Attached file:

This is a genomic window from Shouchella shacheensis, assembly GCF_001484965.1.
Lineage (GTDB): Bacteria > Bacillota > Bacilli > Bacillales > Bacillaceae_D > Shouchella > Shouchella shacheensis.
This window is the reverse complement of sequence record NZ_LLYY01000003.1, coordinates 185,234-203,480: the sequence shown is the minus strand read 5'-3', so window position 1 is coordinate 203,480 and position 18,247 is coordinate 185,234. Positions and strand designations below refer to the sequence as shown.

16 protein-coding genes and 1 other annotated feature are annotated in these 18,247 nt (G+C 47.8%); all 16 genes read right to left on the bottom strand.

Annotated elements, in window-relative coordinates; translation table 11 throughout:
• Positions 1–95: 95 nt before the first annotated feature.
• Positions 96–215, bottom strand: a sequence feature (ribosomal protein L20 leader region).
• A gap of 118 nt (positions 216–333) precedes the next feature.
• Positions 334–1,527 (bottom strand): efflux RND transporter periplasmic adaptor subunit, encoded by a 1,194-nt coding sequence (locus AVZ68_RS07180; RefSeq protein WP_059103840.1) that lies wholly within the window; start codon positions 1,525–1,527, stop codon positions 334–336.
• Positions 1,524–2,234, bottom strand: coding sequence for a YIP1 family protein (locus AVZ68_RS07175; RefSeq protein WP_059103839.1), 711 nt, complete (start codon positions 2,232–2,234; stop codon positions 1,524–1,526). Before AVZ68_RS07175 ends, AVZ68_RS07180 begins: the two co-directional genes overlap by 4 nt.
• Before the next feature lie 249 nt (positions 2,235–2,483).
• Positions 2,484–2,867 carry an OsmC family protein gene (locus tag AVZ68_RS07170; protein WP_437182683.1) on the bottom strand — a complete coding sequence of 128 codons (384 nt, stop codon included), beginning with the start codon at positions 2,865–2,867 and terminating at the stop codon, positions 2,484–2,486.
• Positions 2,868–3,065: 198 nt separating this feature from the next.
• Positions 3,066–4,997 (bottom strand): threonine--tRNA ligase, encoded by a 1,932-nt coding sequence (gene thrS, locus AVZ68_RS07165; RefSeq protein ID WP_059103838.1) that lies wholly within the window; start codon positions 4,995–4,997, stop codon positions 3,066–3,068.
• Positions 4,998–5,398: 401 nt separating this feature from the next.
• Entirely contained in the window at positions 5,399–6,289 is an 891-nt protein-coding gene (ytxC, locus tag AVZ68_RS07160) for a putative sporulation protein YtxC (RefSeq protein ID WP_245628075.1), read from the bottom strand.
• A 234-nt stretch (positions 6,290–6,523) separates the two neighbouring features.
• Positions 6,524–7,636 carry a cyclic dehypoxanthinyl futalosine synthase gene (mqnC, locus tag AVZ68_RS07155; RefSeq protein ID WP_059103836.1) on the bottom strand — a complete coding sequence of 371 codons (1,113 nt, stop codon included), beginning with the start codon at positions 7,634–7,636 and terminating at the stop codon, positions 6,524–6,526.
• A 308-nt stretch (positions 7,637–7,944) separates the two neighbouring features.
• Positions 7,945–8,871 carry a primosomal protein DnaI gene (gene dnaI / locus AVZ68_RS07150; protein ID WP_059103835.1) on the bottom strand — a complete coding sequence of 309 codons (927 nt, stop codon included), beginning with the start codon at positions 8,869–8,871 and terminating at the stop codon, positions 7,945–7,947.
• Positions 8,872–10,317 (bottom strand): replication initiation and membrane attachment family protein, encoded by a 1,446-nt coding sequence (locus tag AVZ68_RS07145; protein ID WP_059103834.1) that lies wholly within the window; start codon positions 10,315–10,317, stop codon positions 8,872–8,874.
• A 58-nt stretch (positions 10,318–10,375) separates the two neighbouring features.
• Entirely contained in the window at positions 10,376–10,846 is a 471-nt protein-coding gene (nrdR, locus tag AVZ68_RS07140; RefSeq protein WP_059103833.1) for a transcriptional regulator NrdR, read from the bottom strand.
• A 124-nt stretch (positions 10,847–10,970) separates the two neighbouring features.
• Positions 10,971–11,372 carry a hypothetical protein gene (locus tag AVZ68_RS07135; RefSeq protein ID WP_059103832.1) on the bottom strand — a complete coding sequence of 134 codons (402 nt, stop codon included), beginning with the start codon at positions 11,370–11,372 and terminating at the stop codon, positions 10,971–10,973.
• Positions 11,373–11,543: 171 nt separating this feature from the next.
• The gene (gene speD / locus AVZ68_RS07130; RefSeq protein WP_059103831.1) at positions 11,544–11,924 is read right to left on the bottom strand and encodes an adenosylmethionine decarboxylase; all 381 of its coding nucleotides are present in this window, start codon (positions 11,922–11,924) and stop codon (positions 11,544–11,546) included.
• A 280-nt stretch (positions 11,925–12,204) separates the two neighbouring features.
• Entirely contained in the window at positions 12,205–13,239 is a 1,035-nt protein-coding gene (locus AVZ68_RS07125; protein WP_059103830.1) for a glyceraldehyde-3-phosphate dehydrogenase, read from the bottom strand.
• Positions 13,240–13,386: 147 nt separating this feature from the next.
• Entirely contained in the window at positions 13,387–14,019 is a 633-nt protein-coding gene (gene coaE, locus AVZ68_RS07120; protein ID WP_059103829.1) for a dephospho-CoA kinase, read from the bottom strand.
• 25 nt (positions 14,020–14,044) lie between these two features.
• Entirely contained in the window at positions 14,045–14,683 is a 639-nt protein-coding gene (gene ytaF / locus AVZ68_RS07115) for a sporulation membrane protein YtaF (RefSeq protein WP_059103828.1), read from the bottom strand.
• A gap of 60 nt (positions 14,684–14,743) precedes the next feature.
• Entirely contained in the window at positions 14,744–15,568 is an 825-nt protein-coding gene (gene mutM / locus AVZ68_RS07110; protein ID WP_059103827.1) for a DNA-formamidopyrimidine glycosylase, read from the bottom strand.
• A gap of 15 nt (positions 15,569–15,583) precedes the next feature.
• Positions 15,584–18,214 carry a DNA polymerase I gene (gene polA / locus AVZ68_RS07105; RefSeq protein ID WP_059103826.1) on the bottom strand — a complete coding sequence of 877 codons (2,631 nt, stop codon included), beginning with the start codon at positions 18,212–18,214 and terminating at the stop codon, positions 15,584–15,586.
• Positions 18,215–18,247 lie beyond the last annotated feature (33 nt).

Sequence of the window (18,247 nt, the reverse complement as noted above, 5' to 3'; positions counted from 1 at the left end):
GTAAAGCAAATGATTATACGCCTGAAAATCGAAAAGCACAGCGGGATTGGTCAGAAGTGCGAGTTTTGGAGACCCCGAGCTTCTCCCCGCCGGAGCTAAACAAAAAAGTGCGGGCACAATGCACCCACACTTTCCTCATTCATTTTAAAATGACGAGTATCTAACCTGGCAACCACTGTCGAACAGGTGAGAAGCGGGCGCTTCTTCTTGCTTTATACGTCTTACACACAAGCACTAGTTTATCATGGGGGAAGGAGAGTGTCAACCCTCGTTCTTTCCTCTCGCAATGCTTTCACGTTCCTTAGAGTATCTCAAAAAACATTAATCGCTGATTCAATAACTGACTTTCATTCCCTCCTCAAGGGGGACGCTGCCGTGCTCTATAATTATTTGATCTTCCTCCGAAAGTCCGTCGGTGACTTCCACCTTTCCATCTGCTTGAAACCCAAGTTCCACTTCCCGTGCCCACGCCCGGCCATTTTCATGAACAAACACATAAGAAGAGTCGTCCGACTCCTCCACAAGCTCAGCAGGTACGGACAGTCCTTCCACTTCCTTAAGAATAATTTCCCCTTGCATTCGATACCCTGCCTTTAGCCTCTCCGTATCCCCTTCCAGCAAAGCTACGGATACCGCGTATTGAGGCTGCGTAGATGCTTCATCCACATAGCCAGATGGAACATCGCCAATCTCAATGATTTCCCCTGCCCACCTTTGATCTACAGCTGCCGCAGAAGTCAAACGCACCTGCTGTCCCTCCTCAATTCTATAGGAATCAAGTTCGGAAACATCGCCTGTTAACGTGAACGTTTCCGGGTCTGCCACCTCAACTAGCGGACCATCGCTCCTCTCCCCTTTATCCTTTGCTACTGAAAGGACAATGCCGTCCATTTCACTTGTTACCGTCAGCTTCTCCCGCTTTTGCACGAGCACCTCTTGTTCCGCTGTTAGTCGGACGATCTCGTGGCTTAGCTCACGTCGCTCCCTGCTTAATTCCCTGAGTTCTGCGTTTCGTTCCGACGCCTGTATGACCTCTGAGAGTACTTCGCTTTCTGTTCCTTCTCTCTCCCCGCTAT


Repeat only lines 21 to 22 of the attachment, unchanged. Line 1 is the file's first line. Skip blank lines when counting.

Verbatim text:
• Positions 8,872–10,317 (bottom strand): replication initiation and membrane attachment family protein, encoded by a 1,446-nt coding sequence (locus tag AVZ68_RS07145; protein ID WP_059103834.1) that lies wholly within the window; start codon positions 10,315–10,317, stop codon positions 8,872–8,874.
• A 58-nt stretch (positions 10,318–10,375) separates the two neighbouring features.